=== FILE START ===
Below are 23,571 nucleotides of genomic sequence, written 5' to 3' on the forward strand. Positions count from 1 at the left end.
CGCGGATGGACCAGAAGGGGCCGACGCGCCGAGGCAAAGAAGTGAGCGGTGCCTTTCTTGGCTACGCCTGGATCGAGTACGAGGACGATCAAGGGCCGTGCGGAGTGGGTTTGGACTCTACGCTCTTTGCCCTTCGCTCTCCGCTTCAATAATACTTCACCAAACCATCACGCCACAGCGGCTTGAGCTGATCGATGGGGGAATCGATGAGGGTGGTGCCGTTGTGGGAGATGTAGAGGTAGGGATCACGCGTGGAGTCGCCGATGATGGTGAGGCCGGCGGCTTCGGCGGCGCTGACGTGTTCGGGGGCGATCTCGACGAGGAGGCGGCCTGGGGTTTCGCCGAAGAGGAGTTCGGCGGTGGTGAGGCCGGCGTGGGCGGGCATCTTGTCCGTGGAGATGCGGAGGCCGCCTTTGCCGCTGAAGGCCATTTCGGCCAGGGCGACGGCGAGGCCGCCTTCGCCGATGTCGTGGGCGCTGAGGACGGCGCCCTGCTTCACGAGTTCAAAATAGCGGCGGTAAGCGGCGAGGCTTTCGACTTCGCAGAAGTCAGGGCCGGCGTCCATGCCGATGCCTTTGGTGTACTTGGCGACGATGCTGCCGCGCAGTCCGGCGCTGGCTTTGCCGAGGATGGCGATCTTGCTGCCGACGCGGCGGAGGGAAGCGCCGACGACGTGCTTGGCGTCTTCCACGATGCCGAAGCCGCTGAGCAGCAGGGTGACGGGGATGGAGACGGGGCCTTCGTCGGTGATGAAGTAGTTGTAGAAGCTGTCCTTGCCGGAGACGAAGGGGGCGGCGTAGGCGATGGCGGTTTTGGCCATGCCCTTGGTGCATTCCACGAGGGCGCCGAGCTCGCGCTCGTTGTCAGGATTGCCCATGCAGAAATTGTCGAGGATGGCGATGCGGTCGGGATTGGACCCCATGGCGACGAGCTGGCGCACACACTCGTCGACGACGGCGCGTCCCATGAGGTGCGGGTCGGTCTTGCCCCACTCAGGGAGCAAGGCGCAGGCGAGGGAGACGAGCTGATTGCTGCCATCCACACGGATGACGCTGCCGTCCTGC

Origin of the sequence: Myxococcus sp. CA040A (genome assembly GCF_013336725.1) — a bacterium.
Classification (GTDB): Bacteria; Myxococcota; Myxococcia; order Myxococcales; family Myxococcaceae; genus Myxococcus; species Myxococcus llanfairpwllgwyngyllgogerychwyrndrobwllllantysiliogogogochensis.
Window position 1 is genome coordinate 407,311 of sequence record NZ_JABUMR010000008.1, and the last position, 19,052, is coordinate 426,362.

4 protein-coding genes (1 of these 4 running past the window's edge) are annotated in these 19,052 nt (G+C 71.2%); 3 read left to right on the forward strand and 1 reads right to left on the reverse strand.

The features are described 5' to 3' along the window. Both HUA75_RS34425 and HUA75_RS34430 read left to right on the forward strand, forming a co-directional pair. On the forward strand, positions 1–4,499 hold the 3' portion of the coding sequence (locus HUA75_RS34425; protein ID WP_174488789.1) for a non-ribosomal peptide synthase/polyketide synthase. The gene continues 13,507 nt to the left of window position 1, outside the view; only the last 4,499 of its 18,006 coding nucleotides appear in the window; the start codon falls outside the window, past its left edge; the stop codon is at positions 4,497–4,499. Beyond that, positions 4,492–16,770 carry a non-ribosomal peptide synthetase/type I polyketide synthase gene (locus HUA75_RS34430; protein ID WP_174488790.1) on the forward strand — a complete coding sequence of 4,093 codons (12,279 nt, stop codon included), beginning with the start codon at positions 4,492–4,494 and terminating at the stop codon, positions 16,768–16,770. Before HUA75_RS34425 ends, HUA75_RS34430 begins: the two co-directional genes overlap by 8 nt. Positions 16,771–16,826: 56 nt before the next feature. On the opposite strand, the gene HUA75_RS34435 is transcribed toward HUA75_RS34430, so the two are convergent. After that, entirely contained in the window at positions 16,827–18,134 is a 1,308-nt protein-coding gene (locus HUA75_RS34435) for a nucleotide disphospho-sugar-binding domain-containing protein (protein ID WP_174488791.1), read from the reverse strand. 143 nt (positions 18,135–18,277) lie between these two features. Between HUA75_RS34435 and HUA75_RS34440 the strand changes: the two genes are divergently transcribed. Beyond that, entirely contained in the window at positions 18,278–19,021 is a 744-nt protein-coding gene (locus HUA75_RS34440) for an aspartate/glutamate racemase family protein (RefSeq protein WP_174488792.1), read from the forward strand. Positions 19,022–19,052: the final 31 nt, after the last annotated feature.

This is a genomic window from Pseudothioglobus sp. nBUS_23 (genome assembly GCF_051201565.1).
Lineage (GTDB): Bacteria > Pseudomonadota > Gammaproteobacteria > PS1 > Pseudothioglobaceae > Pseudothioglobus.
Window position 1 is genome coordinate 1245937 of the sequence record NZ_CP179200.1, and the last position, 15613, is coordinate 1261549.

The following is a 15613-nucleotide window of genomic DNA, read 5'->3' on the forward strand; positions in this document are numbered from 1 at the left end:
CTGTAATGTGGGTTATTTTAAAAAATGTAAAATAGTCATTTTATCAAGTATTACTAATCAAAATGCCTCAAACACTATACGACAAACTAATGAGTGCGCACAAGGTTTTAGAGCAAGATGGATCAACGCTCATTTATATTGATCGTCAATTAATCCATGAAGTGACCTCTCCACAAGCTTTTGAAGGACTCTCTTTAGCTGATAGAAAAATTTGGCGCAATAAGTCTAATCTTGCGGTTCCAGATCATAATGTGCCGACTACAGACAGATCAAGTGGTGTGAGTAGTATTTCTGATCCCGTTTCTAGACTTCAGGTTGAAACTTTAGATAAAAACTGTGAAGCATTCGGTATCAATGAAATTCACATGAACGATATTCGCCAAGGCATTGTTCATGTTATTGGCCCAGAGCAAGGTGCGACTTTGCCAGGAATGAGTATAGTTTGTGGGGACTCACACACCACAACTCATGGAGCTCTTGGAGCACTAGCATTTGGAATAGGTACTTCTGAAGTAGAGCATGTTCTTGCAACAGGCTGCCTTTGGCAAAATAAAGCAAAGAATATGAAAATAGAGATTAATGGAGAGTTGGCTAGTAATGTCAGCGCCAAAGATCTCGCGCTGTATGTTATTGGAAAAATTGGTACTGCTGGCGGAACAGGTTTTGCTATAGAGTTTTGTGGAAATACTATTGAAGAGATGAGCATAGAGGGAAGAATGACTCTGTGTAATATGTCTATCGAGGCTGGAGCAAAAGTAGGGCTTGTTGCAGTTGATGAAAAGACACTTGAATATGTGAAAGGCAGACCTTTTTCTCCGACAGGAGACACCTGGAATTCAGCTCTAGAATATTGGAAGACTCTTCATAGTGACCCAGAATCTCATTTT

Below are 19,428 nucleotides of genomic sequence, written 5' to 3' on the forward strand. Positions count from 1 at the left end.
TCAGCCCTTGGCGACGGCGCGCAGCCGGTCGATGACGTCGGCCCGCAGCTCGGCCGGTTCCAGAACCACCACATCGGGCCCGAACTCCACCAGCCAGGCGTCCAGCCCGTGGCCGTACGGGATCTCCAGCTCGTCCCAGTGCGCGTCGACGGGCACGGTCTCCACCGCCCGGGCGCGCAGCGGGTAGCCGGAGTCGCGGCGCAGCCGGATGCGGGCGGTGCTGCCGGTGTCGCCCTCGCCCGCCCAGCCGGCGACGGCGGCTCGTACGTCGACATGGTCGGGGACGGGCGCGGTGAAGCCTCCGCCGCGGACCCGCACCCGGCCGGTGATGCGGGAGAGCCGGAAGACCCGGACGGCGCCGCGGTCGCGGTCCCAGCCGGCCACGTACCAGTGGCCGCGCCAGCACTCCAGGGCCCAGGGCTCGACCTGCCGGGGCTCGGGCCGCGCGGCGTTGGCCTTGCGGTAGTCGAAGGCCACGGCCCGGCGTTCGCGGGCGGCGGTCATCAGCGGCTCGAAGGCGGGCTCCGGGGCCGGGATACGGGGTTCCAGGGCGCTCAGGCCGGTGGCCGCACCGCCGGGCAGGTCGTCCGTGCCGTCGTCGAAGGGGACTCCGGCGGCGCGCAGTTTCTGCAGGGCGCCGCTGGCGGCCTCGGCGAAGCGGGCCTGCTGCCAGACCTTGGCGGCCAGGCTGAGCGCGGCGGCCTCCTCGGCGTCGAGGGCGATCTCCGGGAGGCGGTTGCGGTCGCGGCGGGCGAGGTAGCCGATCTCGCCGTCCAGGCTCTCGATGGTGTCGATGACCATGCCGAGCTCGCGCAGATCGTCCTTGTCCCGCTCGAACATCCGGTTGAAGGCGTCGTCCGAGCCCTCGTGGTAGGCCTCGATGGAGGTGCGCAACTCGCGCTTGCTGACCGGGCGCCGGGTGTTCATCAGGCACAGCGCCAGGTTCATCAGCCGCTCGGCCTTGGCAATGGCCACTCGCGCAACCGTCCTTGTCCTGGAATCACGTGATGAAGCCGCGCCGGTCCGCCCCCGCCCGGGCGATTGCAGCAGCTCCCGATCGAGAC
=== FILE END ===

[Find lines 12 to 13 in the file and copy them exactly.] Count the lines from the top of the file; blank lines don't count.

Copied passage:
CTGTAATGTGGGTTATTTTAAAAAATGTAAAATAGTCATTTTATCAAGTATTACTAATCAAAATGCCTCAAACACTATACGACAAACTAATGAGTGCGCACAAGGTTTTAGAGCAAGATGGATCAACGCTCATTTATATTGATCGTCAATTAATCCATGAAGTGACCTCTCCACAAGCTTTTGAAGGACTCTCTTTAGCTGATAGAAAAATTTGGCGCAATAAGTCTAATCTTGCGGTTCCAGATCATAATGTGCCGACTACAGACAGATCAAGTGGTGTGAGTAGTATTTCTGATCCCGTTTCTAGACTTCAGGTTGAAACTTTAGATAAAAACTGTGAAGCATTCGGTATCAATGAAATTCACATGAACGATATTCGCCAAGGCATTGTTCATGTTATTGGCCCAGAGCAAGGTGCGACTTTGCCAGGAATGAGTATAGTTTGTGGGGACTCACACACCACAACTCATGGAGCTCTTGGAGCACTAGCATTTGGAATAGGTACTTCTGAAGTAGAGCATGTTCTTGCAACAGGCTGCCTTTGGCAAAATAAAGCAAAGAATATGAAAATAGAGATTAATGGAGAGTTGGCTAGTAATGTCAGCGCCAAAGATCTCGCGCTGTATGTTATTGGAAAAATTGGTACTGCTGGCGGAACAGGTTTTGCTATAGAGTTTTGTGGAAATACTATTGAAGAGATGAGCATAGAGGGAAGAATGACTCTGTGTAATATGTCTATCGAGGCTGGAGCAAAAGTAGGGCTTGTTGCAGTTGATGAAAAGACACTTGAATATGTGAAAGGCAGACCTTTTTCTCCGACAGGAGACACCTGGAATTCAGCTCTAGAATATTGGAAGACTCTTCATAGTGACCCAGAATCTCATTTT

Below are 19,428 nucleotides of genomic sequence, written 5' to 3' on the forward strand. Positions count from 1 at the left end.